I’ve tried, but can’t come close to matching this work of word-smithing: writing a whole column without depending upon any form of the verb ‘to be’. I read this years ago, and was referred to it again recently. It is classic.
[I tried to think of an economical way of expressing the sentiment of those last three words in e-Prime, and could not do it. Who can help me? Anyone?]
4 thoughts on “E-Prime”
Ha! That's fascinating…. I think it illustrates very well why philosophers should keep their hands off of language! I suppose, if you wanted to follow the spirit of E-Prime, your last sentence should be something like, "It continues to exert a classic influence." This doesn't make any attribution of immutability…. However, I think this point highlights one of the conceptual problems of E-Prime, which the article alludes to, but I think is actually quite insurmountable: what E-Prime really has a problem with is predication in general. How can you assert something about something without implying that the assertion has lasting validity or immutability? This runs through the entire structure of language, and is not conveyed simply through words like "to be" or even "seem" or "appear." For instance, in the sentence above, "It continues to assert a lasting influence," most of the sentence is quite semantically vacuous, except for the adjective "classic," which implies a condition that semanticists, I think, would have to take issue with. So that's why I say, those people are weirdos who should go live with other weirdos and talk however they want to, and leave the rest of us alone 🙂
You're a hoot, Jeremy! I'd hate to encounter you in serious debate on the opposing side! But you know, we are both weirdos of a sort in the fact that we even read the article to begin with….I think the e-prime idea is a fun thing, like a math problem, which means nothing in the real world. You express philosophically what good writers know to be true from the get-go. Rule #17, is it, of Professor Strunk: "Omit needless words." E-prime, of course, is a help with rule #11: "The active voice is to be used." Oops. Use the active voice.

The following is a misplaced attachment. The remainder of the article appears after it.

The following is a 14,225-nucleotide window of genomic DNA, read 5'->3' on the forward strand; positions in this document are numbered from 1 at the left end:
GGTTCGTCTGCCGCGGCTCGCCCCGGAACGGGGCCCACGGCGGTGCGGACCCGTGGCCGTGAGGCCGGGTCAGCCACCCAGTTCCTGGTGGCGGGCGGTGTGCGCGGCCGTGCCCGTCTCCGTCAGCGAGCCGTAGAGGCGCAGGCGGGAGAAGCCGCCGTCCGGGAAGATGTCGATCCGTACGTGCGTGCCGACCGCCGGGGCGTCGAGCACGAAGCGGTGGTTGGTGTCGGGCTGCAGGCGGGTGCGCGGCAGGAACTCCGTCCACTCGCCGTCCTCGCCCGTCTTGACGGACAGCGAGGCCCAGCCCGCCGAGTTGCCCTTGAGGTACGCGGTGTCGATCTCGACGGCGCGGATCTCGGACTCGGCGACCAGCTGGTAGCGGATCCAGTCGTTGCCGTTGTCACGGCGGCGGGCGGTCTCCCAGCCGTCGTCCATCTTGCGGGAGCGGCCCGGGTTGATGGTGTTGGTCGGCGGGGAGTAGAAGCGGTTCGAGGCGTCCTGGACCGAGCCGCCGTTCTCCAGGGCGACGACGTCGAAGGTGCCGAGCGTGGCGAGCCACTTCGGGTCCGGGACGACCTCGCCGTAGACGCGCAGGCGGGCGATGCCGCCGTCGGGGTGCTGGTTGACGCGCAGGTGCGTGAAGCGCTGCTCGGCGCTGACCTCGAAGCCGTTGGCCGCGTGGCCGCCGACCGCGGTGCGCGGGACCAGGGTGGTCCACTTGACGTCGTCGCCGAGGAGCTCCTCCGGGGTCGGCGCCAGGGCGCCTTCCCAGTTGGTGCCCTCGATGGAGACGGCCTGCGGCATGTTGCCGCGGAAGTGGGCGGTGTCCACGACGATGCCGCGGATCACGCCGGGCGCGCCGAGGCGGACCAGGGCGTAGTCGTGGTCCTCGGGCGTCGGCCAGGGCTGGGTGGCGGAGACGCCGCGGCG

Actually, though the author claims to have used E-Prime throughout the article, he uses "will" and "I'll" which is the future tense of the verb "to be".It is classic? The article exudes its own temporal continuity.Language is, and has always been a living thing. (There, that should have E-Primers rolling their eyes.) The whole thing reminds me that the fictional Klingon language was originally conceived (prior to E-prime's ascendance) as a language which had no verb "to be". Then in one of the movies, the main Klingon character has to recite Hamlet's "To be or not to be" speech in Klingon and the whole language got a philosophical update.When I was in High School, we were actually taught to use passive voice. Now it's an error caught even by word processors.Pity the poor English teachers.On the other hand, God comes declaring that foremost among living beings, He himself is the great "I am." Reason enough to keep the verb of existence around for a while yet.
It shows exceptional quality as an example.-ge
Comments are closed.